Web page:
information on effectiveness across the states1 was possible only for a limited number of variables. This approach was possible primarily for the “success” variables included in a recent study from the Office of the Inspector General of the Department of Health and Human Services (OIG, 1991a,b,c). The commissioned papers for the IOM study and surveys and interviews conducted by IOM staff, consultants, and committee members contributed new analyses and additional sources of information from state and local ombudsmen, SUAs, providers (e.g., nursing facility operators and medical directors), and advocacy groups (Chaitovitz, 1994a,b; Elon, 1994; Holstein, 1994; Hornbostel, 1994; Huber, 1994; Kautz, 1994; Lower, 1994; Lusky et al., 1994; NCCNHR, 1994; Phillips et al., 1994). Committee members and staff examined and reanalyzed many available data sources, searched the literature, conducted site visits, and held a national conference and hearings on effectiveness. Each step provided new information relevant to study questions on effectiveness.

This triangulated approach to data collection and analysis forms the basis of the committee’s assessment of program effectiveness. It relies on qualitative and quantitative data and represents a variation on meta-analysis in dealing with the multiple dimensions of effectiveness. The committee’s assessment is a collective product of the individual interpretations and expert opinions of the different committee members, who represent a range of professions and disciplines knowledgeable in LTC issues and who brought their informed judgment to bear on a variety of topics related to program effectiveness.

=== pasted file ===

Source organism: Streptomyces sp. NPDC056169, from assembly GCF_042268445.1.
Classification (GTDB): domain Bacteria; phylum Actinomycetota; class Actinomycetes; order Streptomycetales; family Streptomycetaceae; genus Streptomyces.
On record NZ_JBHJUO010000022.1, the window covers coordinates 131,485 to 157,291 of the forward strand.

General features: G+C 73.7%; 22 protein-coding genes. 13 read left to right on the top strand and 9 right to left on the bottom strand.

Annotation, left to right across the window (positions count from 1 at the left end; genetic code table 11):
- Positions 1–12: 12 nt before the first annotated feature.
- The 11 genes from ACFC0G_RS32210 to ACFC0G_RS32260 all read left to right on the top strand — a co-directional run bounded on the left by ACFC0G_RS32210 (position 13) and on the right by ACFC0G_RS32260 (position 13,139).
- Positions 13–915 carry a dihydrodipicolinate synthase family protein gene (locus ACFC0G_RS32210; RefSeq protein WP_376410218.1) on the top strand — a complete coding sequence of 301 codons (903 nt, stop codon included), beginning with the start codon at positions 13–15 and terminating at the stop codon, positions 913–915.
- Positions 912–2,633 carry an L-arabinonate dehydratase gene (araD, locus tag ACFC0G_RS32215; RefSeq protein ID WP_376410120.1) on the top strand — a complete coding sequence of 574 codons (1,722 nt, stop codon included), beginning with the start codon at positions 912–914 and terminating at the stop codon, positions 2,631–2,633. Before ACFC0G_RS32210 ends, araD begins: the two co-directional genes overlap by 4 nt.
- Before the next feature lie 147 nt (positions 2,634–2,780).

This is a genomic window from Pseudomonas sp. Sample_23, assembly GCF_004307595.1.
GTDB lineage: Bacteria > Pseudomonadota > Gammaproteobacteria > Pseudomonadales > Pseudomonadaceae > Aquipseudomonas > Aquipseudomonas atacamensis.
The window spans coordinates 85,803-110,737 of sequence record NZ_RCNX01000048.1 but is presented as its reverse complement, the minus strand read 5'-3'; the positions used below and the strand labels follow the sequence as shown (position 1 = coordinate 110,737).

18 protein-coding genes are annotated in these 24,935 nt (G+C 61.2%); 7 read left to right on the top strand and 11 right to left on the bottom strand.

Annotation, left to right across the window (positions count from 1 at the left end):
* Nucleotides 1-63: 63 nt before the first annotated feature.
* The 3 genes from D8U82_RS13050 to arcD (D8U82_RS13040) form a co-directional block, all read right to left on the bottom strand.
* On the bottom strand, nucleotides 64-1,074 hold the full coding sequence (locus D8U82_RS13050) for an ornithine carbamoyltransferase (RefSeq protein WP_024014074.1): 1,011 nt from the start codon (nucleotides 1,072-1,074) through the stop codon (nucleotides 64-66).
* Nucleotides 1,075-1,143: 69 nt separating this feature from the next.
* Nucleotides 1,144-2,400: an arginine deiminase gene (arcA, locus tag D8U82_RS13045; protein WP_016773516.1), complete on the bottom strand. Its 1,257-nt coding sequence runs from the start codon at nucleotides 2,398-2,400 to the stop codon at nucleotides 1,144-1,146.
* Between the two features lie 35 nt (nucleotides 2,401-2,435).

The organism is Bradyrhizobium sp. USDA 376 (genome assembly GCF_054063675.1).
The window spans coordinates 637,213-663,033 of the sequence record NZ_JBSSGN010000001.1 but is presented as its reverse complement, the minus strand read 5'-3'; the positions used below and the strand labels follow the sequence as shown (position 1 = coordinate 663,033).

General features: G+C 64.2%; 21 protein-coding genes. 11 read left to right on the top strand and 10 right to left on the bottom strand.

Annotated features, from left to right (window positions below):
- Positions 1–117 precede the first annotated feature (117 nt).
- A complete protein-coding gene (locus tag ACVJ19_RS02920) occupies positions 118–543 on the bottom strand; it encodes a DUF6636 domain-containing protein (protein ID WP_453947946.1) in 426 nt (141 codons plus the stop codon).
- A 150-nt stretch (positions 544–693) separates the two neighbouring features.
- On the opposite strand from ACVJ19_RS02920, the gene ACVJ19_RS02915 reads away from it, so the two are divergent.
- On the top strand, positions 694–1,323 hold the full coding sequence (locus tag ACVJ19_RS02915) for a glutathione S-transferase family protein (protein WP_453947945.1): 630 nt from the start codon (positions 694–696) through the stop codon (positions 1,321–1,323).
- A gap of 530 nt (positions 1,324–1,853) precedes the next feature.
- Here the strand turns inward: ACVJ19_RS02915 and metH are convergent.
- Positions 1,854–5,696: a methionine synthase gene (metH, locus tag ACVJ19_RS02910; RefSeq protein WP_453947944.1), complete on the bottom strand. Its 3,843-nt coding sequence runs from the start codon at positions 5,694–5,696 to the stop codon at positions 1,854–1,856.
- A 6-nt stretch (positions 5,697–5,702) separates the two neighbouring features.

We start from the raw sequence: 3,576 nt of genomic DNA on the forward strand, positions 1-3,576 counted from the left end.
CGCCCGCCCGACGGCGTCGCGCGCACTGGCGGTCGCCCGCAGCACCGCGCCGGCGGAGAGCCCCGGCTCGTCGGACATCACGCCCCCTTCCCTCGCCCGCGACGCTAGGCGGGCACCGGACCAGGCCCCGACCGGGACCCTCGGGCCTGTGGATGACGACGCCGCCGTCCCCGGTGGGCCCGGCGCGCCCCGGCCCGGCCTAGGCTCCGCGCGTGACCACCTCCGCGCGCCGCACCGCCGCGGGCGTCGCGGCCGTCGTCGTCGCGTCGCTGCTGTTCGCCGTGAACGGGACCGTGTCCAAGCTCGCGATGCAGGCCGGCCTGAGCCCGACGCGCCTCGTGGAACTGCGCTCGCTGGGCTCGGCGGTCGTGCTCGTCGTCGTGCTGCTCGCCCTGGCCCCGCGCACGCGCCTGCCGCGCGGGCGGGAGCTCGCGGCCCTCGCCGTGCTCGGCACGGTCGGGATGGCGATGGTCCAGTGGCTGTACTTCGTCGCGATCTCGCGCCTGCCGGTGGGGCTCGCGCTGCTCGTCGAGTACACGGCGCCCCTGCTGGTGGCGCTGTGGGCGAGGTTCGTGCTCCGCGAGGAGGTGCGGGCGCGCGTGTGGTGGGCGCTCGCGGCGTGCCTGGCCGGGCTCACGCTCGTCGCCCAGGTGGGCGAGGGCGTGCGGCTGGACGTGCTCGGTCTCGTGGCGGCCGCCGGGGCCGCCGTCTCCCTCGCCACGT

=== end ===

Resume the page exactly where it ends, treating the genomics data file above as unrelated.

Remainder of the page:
With respect to previous work on evaluation, the committee is indebted to the efforts by the ombudsmen themselves in developing monitoring and evaluation tools.2 The evaluations of the General Accounting Office (GAO, 1992b) and the OIG further contributed to the committee’s understanding of the complexities in conceptualizing and utilizing indicators of “quality” performance.

Quality as a Central Issue in Effectiveness

Although the ombudsman program is not directly responsible for assessing, assuring, or improving the quality of LTC services provided in LTC facilities,

1  

An analysis of reliable and valid data across all states is essential to a full national “program” evaluation, in contrast to a specific individual state or local “project” evaluation (see Wholey et al, 1971).

2  

Materials the committee found useful included: A Menu for Excellence: A Guide to Program Evaluation for the State Long-Term Care Ombudsman Program, from the National Eldercare Institute on Elder Abuse and State LTC Ombudsman Services (1993a); and Toward Quality Long-Term Care Ombudsman Programs, from the National Center for State LTC Ombudsman Resources (1991).



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